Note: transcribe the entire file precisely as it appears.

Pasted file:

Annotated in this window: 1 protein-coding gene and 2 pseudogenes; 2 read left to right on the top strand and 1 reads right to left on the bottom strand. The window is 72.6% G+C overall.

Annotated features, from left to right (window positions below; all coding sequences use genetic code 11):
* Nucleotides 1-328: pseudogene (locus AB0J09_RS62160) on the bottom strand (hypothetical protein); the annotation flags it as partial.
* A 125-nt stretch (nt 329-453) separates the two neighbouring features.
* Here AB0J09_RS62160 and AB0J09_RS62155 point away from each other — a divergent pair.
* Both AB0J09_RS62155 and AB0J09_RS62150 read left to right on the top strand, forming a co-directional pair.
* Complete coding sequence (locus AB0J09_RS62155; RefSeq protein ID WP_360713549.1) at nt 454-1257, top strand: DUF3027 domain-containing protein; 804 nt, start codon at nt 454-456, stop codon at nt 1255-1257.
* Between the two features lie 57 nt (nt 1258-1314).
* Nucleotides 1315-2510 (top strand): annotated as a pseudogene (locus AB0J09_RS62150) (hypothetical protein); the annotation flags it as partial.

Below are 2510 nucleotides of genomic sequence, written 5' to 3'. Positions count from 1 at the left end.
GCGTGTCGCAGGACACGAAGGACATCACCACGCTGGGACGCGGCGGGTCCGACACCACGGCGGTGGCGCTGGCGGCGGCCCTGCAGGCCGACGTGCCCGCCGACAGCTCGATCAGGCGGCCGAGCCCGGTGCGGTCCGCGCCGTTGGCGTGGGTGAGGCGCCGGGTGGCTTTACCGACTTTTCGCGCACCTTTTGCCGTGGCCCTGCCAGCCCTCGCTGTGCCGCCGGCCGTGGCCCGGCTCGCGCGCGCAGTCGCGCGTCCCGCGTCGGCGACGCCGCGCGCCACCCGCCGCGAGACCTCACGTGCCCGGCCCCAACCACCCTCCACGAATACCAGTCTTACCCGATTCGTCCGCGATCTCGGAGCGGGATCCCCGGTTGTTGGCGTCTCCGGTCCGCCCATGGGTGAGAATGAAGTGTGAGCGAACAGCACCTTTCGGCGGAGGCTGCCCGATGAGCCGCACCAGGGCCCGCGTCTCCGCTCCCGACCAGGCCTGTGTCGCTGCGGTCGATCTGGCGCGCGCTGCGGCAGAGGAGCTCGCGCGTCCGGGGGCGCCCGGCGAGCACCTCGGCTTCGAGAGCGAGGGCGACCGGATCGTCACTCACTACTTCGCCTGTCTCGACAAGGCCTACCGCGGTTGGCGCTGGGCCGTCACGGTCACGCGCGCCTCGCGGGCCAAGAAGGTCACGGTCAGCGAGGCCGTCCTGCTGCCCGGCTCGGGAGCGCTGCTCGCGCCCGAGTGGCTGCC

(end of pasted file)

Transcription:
Annotated in this window: 1 protein-coding gene and 2 pseudogenes; 2 read left to right on the top strand and 1 reads right to left on the bottom strand. The window is 72.6% G+C overall.

Annotated features, from left to right (window positions below; all coding sequences use genetic code 11):
* Nucleotides 1-328: pseudogene (locus AB0J09_RS62160) on the bottom strand (hypothetical protein); the annotation flags it as partial.
* A 125-nt stretch (nt 329-453) separates the two neighbouring features.
* Here AB0J09_RS62160 and AB0J09_RS62155 point away from each other — a divergent pair.
* Both AB0J09_RS62155 and AB0J09_RS62150 read left to right on the top strand, forming a co-directional pair.
* Complete coding sequence (locus AB0J09_RS62155; RefSeq protein ID WP_360713549.1) at nt 454-1257, top strand: DUF3027 domain-containing protein; 804 nt, start codon at nt 454-456, stop codon at nt 1255-1257.
* Between the two features lie 57 nt (nt 1258-1314).
* Nucleotides 1315-2510 (top strand): annotated as a pseudogene (locus AB0J09_RS62150) (hypothetical protein); the annotation flags it as partial.

Below are 2510 nucleotides of genomic sequence, written 5' to 3'. Positions count from 1 at the left end.
GCGTGTCGCAGGACACGAAGGACATCACCACGCTGGGACGCGGCGGGTCCGACACCACGGCGGTGGCGCTGGCGGCGGCCCTGCAGGCCGACGTGCCCGCCGACAGCTCGATCAGGCGGCCGAGCCCGGTGCGGTCCGCGCCGTTGGCGTGGGTGAGGCGCCGGGTGGCTTTACCGACTTTTCGCGCACCTTTTGCCGTGGCCCTGCCAGCCCTCGCTGTGCCGCCGGCCGTGGCCCGGCTCGCGCGCGCAGTCGCGCGTCCCGCGTCGGCGACGCCGCGCGCCACCCGCCGCGAGACCTCACGTGCCCGGCCCCAACCACCCTCCACGAATACCAGTCTTACCCGATTCGTCCGCGATCTCGGAGCGGGATCCCCGGTTGTTGGCGTCTCCGGTCCGCCCATGGGTGAGAATGAAGTGTGAGCGAACAGCACCTTTCGGCGGAGGCTGCCCGATGAGCCGCACCAGGGCCCGCGTCTCCGCTCCCGACCAGGCCTGTGTCGCTGCGGTCGATCTGGCGCGCGCTGCGGCAGAGGAGCTCGCGCGTCCGGGGGCGCCCGGCGAGCACCTCGGCTTCGAGAGCGAGGGCGACCGGATCGTCACTCACTACTTCGCCTGTCTCGACAAGGCCTACCGCGGTTGGCGCTGGGCCGTCACGGTCACGCGCGCCTCGCGGGCCAAGAAGGTCACGGTCAGCGAGGCCGTCCTGCTGCCCGGCTCGGGAGCGCTGCTCGCGCCCGAGTGGCTGCC